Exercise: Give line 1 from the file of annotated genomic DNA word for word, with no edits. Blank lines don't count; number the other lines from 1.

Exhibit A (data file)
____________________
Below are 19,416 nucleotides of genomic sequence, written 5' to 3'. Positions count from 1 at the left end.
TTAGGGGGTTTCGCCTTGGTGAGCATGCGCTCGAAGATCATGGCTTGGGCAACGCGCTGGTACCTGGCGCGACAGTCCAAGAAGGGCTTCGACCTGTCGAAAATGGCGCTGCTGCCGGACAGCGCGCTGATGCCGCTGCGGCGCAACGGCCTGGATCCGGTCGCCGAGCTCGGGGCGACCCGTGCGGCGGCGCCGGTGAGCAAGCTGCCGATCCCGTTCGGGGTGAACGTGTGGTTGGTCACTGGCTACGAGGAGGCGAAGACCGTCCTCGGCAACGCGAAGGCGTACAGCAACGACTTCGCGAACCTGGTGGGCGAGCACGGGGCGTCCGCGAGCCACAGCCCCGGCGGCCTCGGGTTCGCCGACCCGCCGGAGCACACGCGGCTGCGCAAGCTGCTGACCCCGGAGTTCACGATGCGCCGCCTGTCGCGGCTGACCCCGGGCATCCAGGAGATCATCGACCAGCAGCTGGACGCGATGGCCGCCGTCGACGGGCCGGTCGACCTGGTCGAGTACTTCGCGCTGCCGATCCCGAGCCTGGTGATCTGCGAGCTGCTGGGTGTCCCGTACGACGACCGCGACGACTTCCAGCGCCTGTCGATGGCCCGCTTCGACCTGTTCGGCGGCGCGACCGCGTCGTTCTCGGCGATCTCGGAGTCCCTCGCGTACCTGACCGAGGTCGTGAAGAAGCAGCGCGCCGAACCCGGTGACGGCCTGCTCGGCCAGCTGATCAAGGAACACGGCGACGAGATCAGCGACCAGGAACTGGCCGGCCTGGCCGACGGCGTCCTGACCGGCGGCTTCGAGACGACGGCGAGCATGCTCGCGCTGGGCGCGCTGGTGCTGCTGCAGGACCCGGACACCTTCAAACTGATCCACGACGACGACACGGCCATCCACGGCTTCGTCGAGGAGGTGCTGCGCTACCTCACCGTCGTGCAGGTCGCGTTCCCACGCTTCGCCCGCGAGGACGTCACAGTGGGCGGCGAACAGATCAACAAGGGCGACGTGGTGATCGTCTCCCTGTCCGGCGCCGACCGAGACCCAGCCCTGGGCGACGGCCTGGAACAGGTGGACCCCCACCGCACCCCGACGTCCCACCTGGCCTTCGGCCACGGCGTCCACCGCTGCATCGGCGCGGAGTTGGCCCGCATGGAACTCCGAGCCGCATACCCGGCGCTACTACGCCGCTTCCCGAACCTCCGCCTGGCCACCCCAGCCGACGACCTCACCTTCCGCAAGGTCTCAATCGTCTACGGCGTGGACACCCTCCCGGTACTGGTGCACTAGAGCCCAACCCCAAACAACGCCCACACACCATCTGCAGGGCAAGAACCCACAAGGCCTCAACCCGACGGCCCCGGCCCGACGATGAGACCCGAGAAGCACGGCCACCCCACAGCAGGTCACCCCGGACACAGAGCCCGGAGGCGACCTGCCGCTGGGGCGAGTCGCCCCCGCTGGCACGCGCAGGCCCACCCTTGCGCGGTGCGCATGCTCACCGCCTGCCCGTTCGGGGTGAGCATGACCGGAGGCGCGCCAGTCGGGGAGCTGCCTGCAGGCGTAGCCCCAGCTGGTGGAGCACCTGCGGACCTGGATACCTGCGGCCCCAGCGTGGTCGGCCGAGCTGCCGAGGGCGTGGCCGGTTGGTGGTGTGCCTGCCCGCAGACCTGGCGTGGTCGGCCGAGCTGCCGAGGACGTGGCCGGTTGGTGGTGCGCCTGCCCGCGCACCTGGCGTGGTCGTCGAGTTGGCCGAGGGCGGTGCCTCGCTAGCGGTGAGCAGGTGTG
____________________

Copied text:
Below are 19,416 nucleotides of genomic sequence, written 5' to 3'. Positions count from 1 at the left end.